Relatives and carers of people with psychosis or schizophrenia need greater help and support from the NHS, according to the National Institute for Health and Care Excellence.
In wide-ranging updated guidance on treating and managing the two mental conditions, NICE has put forward a number of new recommendations.
These include offering families and carers support from people who have recovered from psychosis or schizophrenia themselves.
About one in 100 people will experience schizophrenia in their lifetime, with many continuing to lead normal lives. While some people will recover completely from their symptoms, others will improve but may become ill again.
The same proportion of individuals will also have at least one episode of psychosis at some point during their life.
“There is considerable fear and stigma linked to psychosis and schizophrenia,” said Professor Mark Baker, centre for clinical practice director at NICE.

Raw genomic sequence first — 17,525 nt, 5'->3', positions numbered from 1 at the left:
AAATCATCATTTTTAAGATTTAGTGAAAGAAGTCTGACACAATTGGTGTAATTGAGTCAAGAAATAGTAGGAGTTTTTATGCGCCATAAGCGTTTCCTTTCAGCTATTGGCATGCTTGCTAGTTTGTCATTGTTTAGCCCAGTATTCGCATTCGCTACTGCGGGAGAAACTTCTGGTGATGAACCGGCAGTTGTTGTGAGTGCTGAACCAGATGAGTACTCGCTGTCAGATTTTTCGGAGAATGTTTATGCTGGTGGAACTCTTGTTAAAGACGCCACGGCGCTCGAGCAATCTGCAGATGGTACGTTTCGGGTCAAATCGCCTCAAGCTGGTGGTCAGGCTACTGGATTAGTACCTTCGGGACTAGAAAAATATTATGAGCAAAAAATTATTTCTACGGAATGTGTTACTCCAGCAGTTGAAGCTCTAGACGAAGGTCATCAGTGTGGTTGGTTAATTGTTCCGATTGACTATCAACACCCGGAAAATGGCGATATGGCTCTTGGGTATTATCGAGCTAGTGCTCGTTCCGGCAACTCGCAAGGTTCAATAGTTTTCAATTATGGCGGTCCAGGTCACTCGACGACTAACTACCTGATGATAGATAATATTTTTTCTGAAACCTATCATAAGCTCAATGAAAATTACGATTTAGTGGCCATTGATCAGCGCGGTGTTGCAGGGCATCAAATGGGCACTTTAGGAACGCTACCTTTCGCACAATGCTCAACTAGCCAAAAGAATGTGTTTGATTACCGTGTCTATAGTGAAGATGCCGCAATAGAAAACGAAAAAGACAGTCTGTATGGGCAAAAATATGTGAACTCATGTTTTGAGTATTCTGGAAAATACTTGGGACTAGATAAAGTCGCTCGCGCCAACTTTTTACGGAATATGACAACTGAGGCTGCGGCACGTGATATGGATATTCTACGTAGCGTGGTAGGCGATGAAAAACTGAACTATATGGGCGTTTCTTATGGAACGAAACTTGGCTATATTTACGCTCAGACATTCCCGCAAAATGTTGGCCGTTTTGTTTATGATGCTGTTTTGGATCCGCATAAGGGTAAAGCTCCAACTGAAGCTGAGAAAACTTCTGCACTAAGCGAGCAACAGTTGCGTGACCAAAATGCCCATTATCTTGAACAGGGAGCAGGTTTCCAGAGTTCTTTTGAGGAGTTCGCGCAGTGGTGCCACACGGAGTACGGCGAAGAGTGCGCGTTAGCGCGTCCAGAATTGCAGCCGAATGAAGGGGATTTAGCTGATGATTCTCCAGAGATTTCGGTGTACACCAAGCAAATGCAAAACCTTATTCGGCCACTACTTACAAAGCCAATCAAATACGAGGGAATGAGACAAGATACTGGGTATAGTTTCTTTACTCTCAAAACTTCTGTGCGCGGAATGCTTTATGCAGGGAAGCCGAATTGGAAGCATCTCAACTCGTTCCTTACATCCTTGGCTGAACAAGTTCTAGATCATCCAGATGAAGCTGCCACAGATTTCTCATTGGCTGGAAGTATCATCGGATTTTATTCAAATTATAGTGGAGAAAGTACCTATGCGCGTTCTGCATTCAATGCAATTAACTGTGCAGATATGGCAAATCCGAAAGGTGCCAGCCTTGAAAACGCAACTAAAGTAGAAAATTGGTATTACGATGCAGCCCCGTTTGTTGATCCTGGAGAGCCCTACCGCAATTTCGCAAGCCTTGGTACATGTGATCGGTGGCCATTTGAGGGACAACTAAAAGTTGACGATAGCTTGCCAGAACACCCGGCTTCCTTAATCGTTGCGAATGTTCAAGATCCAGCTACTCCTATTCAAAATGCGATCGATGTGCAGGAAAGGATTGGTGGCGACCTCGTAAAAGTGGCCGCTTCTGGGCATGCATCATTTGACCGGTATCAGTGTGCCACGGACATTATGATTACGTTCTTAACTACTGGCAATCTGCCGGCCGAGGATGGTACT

“This is the second update of NICE’s very first clinical guideline. It sets out how best to treat and manage people with schizophrenia, from the first episode through to management of further acute episodes and longer term care.”
Since the original guideline was published in 2002 there has been a new emphasis on how to detect and treat the conditions earlier and also an increased focus on long-term recovery.
A key recommendation in the new guideline is referral from primary care if a person is distressed and has a decline in social functioning.
Referral is also advised if they have transient or attenuated psychotic symptoms, other experiences or behaviour suggestive of possible psychosis, or a first-degree relative with psychosis or schizophrenia.
NICE states anyone displaying these symptoms should be referred for assessment without delay to a specialist mental health service or an early intervention in psychosis service because they may be at increased risk of developing psychosis.
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